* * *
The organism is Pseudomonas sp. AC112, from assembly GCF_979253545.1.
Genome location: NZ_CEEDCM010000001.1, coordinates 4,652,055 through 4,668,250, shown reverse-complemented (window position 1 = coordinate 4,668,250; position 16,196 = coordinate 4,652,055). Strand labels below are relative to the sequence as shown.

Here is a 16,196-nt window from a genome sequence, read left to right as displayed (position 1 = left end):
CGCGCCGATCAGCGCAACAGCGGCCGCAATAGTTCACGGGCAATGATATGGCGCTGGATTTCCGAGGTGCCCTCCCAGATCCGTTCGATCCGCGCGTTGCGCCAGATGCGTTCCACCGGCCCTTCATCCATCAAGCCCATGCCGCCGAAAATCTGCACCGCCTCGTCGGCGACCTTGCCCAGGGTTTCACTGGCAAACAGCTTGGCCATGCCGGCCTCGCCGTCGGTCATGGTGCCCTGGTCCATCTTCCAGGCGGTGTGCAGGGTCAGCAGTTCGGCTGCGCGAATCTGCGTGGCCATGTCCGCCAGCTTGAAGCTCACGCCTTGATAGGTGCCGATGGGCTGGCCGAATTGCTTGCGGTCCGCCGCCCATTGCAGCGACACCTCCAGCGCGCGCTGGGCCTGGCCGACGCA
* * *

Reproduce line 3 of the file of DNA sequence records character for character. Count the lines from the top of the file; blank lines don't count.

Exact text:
Here is a 16,196-nt window from a genome sequence, read left to right as displayed (position 1 = left end):